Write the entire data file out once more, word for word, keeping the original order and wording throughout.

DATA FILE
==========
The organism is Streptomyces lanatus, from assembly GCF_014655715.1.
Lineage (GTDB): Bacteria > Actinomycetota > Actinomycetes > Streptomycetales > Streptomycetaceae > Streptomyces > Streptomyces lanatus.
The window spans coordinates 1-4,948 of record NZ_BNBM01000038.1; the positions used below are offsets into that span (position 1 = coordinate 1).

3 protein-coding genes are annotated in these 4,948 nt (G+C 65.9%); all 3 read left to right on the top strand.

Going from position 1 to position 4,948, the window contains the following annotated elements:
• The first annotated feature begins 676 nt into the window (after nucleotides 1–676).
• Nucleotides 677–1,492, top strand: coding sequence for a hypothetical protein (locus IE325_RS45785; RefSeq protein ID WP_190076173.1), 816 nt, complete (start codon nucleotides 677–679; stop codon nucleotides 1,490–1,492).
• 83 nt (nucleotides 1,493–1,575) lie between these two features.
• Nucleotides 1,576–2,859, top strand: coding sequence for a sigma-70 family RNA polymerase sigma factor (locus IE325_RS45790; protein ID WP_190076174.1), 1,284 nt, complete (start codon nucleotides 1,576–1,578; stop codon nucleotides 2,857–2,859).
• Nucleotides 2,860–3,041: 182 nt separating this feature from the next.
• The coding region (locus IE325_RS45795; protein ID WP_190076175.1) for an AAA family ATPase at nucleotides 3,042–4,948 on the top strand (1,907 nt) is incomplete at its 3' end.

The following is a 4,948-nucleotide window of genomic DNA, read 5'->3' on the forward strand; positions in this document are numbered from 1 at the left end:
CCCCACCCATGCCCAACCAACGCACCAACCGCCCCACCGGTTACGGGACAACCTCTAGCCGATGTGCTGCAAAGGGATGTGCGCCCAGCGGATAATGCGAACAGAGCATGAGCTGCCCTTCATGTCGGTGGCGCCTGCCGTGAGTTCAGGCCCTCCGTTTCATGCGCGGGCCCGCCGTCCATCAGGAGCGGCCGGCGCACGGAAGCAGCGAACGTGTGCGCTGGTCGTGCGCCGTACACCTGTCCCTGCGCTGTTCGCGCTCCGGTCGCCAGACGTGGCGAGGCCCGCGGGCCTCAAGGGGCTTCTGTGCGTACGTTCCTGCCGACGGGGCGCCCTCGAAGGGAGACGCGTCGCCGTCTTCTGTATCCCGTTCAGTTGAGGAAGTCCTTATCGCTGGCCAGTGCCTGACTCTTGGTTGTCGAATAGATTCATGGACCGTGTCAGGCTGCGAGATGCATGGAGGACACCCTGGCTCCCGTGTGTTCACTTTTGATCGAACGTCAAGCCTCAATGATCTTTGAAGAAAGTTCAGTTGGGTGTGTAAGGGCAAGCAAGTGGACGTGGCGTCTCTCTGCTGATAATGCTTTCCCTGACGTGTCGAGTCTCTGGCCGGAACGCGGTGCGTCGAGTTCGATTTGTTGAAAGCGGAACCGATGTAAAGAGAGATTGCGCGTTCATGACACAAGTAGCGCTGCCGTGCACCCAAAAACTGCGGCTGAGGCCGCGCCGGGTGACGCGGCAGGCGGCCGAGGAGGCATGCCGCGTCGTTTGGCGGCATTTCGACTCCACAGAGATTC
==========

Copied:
The organism is Streptomyces lanatus, from assembly GCF_014655715.1.
Lineage (GTDB): Bacteria > Actinomycetota > Actinomycetes > Streptomycetales > Streptomycetaceae > Streptomyces > Streptomyces lanatus.
The window spans coordinates 1-4,948 of record NZ_BNBM01000038.1; the positions used below are offsets into that span (position 1 = coordinate 1).

3 protein-coding genes are annotated in these 4,948 nt (G+C 65.9%); all 3 read left to right on the top strand.

Going from position 1 to position 4,948, the window contains the following annotated elements:
• The first annotated feature begins 676 nt into the window (after nucleotides 1–676).
• Nucleotides 677–1,492, top strand: coding sequence for a hypothetical protein (locus IE325_RS45785; RefSeq protein ID WP_190076173.1), 816 nt, complete (start codon nucleotides 677–679; stop codon nucleotides 1,490–1,492).
• 83 nt (nucleotides 1,493–1,575) lie between these two features.
• Nucleotides 1,576–2,859, top strand: coding sequence for a sigma-70 family RNA polymerase sigma factor (locus IE325_RS45790; protein ID WP_190076174.1), 1,284 nt, complete (start codon nucleotides 1,576–1,578; stop codon nucleotides 2,857–2,859).
• Nucleotides 2,860–3,041: 182 nt separating this feature from the next.
• The coding region (locus IE325_RS45795; protein ID WP_190076175.1) for an AAA family ATPase at nucleotides 3,042–4,948 on the top strand (1,907 nt) is incomplete at its 3' end.

The following is a 4,948-nucleotide window of genomic DNA, read 5'->3' on the forward strand; positions in this document are numbered from 1 at the left end:
CCCCACCCATGCCCAACCAACGCACCAACCGCCCCACCGGTTACGGGACAACCTCTAGCCGATGTGCTGCAAAGGGATGTGCGCCCAGCGGATAATGCGAACAGAGCATGAGCTGCCCTTCATGTCGGTGGCGCCTGCCGTGAGTTCAGGCCCTCCGTTTCATGCGCGGGCCCGCCGTCCATCAGGAGCGGCCGGCGCACGGAAGCAGCGAACGTGTGCGCTGGTCGTGCGCCGTACACCTGTCCCTGCGCTGTTCGCGCTCCGGTCGCCAGACGTGGCGAGGCCCGCGGGCCTCAAGGGGCTTCTGTGCGTACGTTCCTGCCGACGGGGCGCCCTCGAAGGGAGACGCGTCGCCGTCTTCTGTATCCCGTTCAGTTGAGGAAGTCCTTATCGCTGGCCAGTGCCTGACTCTTGGTTGTCGAATAGATTCATGGACCGTGTCAGGCTGCGAGATGCATGGAGGACACCCTGGCTCCCGTGTGTTCACTTTTGATCGAACGTCAAGCCTCAATGATCTTTGAAGAAAGTTCAGTTGGGTGTGTAAGGGCAAGCAAGTGGACGTGGCGTCTCTCTGCTGATAATGCTTTCCCTGACGTGTCGAGTCTCTGGCCGGAACGCGGTGCGTCGAGTTCGATTTGTTGAAAGCGGAACCGATGTAAAGAGAGATTGCGCGTTCATGACACAAGTAGCGCTGCCGTGCACCCAAAAACTGCGGCTGAGGCCGCGCCGGGTGACGCGGCAGGCGGCCGAGGAGGCATGCCGCGTCGTTTGGCGGCATTTCGACTCCACAGAGATTC